Band alignment and enhanced breakdown field of simultaneously oxidized and nitrided Zr film on Si

  • Yew Hoong Wong1 and

    Affiliated with

    • Kuan Yew Cheong1Email author

      Affiliated with

      Nanoscale Research Letters20116:489

      DOI: 10.1186/1556-276X-6-489

      Received: 11 April 2011

      Accepted: 10 August 2011

      Published: 10 August 2011


      The band alignment of ZrO2/interfacial layer/Si structure fabricated by simultaneous oxidation and nitridation of sputtered Zr on Si in N2O at 700°C for different durations has been established by using X-ray photoelectron spectroscopy. Valence band offset of ZrO2/Si was found to be 4.75 eV, while the highest corresponding conduction offset of ZrO2/interfacial layer was found to be 3.40 eV; owing to the combination of relatively larger bandgaps, it enhanced electrical breakdown field to 13.6 MV/cm at 10-6 A/cm2.


      oxidation sputtered-Zr nitrous oxide band alignment electrical breakdown field


      Application of high dielectric constant (κ) materials as future gate dielectrics on Si-based metal oxide semiconductor (MOS) devices has driven a tremendous research to realize an ultra-large-scale integrated circuitry with high performance and low power consumption [13]. Of various investigated high κ materials, ZrO2 is being considered as a potential gate dielectric for the near future generation technology nodes. It has been reported that excellent electrical properties of MOS capacitors that incorporated ZrO2 thin film as gate dielectric [4, 5]. Putkonen et al. [5] and Niinisto et al. [4] have obtained the breakdown fields of ZrO2 at 6.0 and 9.5 MV/cm, respectively, at leakage current density of 10-2 A/cm2. In order to attain excellent electrical properties of a device, interface properties of dielectric/Si play an indispensable role [6, 7]. The leakage characteristic and electrical breakdown field of gate dielectric are basically dependent on the bandgap of the dielectric and on the band alignment with Si [8, 9]. Hence, to use ZrO2 as gate dielectric in MOS capacitors, it should have sufficiently high band offsets with Si (> 1.00 eV) for both holes (valence band offset) and electrons (conduction band offset), so that an ultralow leakage current can be acquired [2, 3]. Therefore, it is crucial to quantify these energy band offsets. Additionally, it is necessary to consider an interfacial layer (IL) that is inevitably formed in between ZrO2 and Si in the evaluation of band alignment. Works along this direction were reported by a number of researchers (Table 1). It is summarized that band alignment of the ZrO2/IL/Si system can be categorized into two types, depending on the oxide deposition techniques rather than the types (n or p) of semiconductor: type (i), alignment of ZrO2 bandgap in between the IL bandgap [1013] and type (ii), alignment of ZrO2 conduction band outside the IL bandgap [14]. In this work, using simultaneous oxidation and nitridation of sputtered Zr on n-type Si in N2O, alignment of ZrO2 valence band outside the IL bandgap has been revealed [type (iii) in Table 1] (Figure 1). Owing to this type of alignment, dielectric electric breakdown field at low leakage current density has been enhanced.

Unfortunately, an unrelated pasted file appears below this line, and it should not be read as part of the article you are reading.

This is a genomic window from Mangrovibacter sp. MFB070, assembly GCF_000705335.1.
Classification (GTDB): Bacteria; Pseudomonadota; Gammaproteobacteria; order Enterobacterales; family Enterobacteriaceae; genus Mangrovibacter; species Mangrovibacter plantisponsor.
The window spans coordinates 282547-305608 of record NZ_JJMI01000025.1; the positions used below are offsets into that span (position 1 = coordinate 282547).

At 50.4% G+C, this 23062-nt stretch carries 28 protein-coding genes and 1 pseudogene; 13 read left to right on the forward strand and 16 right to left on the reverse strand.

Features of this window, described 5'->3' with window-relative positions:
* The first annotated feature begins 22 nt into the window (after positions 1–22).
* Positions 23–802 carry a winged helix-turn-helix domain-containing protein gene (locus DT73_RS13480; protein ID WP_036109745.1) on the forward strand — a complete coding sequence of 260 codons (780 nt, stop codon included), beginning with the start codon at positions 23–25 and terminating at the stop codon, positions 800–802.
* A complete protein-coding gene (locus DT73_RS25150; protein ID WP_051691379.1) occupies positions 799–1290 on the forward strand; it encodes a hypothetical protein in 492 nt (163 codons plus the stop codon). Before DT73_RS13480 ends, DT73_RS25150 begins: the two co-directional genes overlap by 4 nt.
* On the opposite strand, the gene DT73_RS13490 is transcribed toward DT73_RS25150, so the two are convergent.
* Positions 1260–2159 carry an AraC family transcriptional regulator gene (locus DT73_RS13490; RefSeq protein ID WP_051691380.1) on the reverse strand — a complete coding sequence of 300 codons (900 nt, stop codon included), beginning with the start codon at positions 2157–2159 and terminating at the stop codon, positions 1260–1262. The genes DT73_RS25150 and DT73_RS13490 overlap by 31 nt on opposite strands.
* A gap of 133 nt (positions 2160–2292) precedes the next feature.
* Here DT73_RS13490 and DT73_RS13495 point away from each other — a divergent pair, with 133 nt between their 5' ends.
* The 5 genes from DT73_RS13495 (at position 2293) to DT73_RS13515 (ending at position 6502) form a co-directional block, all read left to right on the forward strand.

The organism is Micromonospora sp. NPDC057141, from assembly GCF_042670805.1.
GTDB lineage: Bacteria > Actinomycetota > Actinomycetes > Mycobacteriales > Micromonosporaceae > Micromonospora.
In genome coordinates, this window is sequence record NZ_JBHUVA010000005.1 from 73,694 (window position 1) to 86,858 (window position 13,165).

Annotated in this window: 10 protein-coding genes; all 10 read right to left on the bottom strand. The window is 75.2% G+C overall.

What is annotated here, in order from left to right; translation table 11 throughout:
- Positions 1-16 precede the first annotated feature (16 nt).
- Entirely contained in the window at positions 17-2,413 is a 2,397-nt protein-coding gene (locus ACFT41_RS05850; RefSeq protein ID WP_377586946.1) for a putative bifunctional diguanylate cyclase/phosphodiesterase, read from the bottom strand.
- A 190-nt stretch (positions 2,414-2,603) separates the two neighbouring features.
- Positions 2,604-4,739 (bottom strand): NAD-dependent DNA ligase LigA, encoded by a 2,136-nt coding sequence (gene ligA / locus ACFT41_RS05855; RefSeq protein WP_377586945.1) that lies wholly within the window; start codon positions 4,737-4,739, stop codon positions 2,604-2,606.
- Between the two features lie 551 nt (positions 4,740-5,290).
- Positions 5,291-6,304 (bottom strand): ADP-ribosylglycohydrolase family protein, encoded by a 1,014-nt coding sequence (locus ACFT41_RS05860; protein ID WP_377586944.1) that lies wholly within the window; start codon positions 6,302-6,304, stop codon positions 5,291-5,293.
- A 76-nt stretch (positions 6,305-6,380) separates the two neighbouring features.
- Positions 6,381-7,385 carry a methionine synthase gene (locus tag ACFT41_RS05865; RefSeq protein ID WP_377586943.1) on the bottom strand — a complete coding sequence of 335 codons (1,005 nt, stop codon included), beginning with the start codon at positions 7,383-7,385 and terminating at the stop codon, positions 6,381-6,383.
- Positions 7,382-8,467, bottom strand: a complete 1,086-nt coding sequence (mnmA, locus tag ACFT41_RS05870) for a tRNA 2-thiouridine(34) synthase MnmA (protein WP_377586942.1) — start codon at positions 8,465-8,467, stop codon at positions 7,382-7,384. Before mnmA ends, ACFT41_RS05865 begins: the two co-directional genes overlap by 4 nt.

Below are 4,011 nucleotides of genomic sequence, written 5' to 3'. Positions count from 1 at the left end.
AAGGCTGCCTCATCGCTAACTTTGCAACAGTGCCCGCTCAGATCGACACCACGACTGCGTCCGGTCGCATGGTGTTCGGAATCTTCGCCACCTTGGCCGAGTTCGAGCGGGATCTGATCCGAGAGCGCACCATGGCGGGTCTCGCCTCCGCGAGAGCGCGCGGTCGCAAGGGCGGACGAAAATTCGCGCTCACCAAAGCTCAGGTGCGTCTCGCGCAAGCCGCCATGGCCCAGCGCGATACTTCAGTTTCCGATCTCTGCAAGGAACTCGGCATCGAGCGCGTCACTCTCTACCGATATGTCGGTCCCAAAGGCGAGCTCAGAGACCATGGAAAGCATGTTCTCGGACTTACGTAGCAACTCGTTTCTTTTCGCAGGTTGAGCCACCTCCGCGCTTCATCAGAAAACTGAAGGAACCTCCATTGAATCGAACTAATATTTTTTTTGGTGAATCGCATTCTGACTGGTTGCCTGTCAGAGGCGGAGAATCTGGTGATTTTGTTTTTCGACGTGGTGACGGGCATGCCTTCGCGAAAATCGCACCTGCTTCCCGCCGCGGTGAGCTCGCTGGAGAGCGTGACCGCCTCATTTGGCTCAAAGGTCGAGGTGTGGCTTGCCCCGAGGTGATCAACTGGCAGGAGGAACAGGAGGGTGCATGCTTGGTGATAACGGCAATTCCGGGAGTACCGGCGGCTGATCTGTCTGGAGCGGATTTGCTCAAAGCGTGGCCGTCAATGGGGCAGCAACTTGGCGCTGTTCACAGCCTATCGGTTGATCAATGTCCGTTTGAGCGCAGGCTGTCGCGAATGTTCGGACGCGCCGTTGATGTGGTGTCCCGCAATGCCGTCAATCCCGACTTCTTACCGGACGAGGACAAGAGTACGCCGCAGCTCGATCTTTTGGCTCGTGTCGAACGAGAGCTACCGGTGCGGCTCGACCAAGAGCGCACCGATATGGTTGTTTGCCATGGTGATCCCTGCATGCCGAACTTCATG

Table 1

      Comparison of the obtained values of E g(ZrO2), E g(IL), ΔE v, and ΔE c


      Deposition method

      E g(ZrO2)

      E g(IL)

      ΔE v

      ΔE c

















      Atomic layer chemical vapor deposition







      Electron beam deposition of Zr + oxidation in O2










      3.30 to 3.50




      Sputtering of Zr + oxidation and nitridation in N2O

      6.20 to 6.50

      8.20 to 8.80



      This work

      Type (i) defines alignment of ZrO2 bandgap in between the IL bandgap and type (ii) defines alignment of ZrO2 conduction band outside the IL bandgap. Type (iii) defines ZrO2 valence band outside the IL bandgap which is obtained from this work.
      Figure 1

      Band alignment of ZrO 2 /IL/Si system. E g(ZrO2) = bandgap of ZrO2, E g(IL) = bandgap of IL, E g(Si) = bandgap of Si, ΔE v(ZrO2/Si) = valence band offsets of ZrO2 to Si, ΔE v(IL/Si) = valence band offsets of IL to Si, ΔE c(ZrO2/Si) = conduction band offset of ZrO2 to Si, ΔE c(IL/Si) = conduction band offset of IL to Si, ΔE c(ZrO2/IL) = conduction band offset of ZrO2 to IL.